1. The Neighbor
The Hoboken Manufacturers Railroad shares the same origins as a number of other layouts I've built: it started with a plan done for someone else. In this case, it was a plan designed to fit dimensions set by a modeling competition of sorts. I submitted perhaps a half-dozen designs, and while none of them were accepted, I developed an attachment to one variation.
The initial plan was pretty simple, with two levels: an oval on the lower level, and a switching puzzle on the upper. After several iterations, I arrived at a version that I started building.
I'd even started bashing structures for this version of the layout when I realized that the passing siding on the upper level created a dense, awkward-looking cluster of tracks on the left. I tore the layout half apart so I could move the passing siding. While I was at it, I also added a passing siding on the hidden portion of the loop to allow two trains to do the rounds. And, I raised part of the upper level a half-inch to add more visual interest; this allowed me to add one more classic industry: a coal trestle. When I realized the layout had a lot in common with the Jersey City Industrial Railroad, I named it for Jersey City's neighbor, Hoboken.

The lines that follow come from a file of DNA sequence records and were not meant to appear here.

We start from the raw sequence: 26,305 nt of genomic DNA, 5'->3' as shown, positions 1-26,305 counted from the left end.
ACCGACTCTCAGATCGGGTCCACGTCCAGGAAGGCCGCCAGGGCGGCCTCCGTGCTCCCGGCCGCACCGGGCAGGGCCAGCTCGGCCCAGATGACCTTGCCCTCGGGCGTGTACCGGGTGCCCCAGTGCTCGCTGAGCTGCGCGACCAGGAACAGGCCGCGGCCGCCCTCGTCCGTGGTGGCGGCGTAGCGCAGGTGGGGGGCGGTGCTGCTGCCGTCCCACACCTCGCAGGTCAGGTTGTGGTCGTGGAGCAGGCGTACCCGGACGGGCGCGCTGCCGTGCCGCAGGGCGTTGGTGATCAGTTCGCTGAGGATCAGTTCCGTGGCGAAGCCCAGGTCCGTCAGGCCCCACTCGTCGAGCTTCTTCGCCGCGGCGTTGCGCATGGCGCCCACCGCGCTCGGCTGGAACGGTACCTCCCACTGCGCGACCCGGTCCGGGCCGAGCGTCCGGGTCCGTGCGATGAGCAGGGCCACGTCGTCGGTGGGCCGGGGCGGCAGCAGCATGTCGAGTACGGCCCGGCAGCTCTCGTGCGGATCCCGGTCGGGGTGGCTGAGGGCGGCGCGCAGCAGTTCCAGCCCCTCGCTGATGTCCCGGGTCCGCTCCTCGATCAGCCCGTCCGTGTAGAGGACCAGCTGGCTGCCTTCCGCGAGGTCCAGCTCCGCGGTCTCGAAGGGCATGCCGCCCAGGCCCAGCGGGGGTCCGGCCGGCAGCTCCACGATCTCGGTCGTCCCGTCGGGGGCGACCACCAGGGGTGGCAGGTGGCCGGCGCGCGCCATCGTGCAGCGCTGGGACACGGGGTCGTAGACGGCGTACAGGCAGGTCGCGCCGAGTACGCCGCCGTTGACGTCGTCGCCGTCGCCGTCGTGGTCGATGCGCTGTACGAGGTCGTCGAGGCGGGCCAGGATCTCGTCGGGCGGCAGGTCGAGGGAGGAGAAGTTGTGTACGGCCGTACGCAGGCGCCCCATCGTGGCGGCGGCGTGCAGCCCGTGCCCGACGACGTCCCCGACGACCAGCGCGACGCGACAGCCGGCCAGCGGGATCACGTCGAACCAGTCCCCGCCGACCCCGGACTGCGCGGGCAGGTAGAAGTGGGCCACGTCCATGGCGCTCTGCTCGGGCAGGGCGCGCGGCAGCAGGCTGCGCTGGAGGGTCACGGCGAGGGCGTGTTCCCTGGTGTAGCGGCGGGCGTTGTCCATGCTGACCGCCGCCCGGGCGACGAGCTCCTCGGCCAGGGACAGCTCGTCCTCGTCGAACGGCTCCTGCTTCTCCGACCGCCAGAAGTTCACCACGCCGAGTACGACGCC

Track colors indicate levels and transitions. Green (and white, which is hidden) is the lowermost level. Blue-green is the transition from the lower level to the second one, which is cyan. Light blue then transitions from the second level to the third, which is dark blue. Dark green is a trolley line on the same level as dark blue; orange is an elevated line.
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